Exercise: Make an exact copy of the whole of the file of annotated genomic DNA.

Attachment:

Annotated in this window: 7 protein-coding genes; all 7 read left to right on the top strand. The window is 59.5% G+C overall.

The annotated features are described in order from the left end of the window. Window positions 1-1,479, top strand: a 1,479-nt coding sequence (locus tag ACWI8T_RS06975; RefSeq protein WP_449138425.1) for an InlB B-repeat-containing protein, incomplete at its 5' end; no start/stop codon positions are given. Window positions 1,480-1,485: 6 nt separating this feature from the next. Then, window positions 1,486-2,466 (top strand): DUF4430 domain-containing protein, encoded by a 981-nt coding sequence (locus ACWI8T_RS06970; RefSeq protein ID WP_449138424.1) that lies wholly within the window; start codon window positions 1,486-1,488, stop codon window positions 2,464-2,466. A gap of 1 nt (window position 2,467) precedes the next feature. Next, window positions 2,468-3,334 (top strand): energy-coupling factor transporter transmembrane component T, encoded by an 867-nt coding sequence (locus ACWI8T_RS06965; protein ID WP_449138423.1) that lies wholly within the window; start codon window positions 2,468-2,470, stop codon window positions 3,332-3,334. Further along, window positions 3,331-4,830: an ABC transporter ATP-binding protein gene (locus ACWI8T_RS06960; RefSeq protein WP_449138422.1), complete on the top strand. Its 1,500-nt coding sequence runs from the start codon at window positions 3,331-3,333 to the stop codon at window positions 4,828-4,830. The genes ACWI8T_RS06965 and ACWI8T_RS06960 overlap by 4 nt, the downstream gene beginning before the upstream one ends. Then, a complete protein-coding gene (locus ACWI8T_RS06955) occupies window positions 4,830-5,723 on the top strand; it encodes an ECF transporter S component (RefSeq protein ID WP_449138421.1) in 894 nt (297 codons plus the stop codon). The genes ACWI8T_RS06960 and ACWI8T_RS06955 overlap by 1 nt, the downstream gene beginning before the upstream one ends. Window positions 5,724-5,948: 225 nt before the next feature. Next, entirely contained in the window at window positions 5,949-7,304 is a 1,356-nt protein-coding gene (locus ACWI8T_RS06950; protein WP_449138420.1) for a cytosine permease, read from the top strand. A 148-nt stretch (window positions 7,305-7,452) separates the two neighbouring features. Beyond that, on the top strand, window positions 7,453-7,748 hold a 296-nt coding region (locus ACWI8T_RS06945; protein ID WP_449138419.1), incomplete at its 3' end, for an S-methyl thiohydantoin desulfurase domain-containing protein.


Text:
Annotated in this window: 7 protein-coding genes; all 7 read left to right on the top strand. The window is 59.5% G+C overall.

The annotated features are described in order from the left end of the window. Window positions 1-1,479, top strand: a 1,479-nt coding sequence (locus tag ACWI8T_RS06975; RefSeq protein WP_449138425.1) for an InlB B-repeat-containing protein, incomplete at its 5' end; no start/stop codon positions are given. Window positions 1,480-1,485: 6 nt separating this feature from the next. Then, window positions 1,486-2,466 (top strand): DUF4430 domain-containing protein, encoded by a 981-nt coding sequence (locus ACWI8T_RS06970; RefSeq protein ID WP_449138424.1) that lies wholly within the window; start codon window positions 1,486-1,488, stop codon window positions 2,464-2,466. A gap of 1 nt (window position 2,467) precedes the next feature. Next, window positions 2,468-3,334 (top strand): energy-coupling factor transporter transmembrane component T, encoded by an 867-nt coding sequence (locus ACWI8T_RS06965; protein ID WP_449138423.1) that lies wholly within the window; start codon window positions 2,468-2,470, stop codon window positions 3,332-3,334. Further along, window positions 3,331-4,830: an ABC transporter ATP-binding protein gene (locus ACWI8T_RS06960; RefSeq protein WP_449138422.1), complete on the top strand. Its 1,500-nt coding sequence runs from the start codon at window positions 3,331-3,333 to the stop codon at window positions 4,828-4,830. The genes ACWI8T_RS06965 and ACWI8T_RS06960 overlap by 4 nt, the downstream gene beginning before the upstream one ends. Then, a complete protein-coding gene (locus ACWI8T_RS06955) occupies window positions 4,830-5,723 on the top strand; it encodes an ECF transporter S component (RefSeq protein ID WP_449138421.1) in 894 nt (297 codons plus the stop codon). The genes ACWI8T_RS06960 and ACWI8T_RS06955 overlap by 1 nt, the downstream gene beginning before the upstream one ends. Window positions 5,724-5,948: 225 nt before the next feature. Next, entirely contained in the window at window positions 5,949-7,304 is a 1,356-nt protein-coding gene (locus ACWI8T_RS06950; protein WP_449138420.1) for a cytosine permease, read from the top strand. A 148-nt stretch (window positions 7,305-7,452) separates the two neighbouring features. Beyond that, on the top strand, window positions 7,453-7,748 hold a 296-nt coding region (locus ACWI8T_RS06945; protein ID WP_449138419.1), incomplete at its 3' end, for an S-methyl thiohydantoin desulfurase domain-containing protein.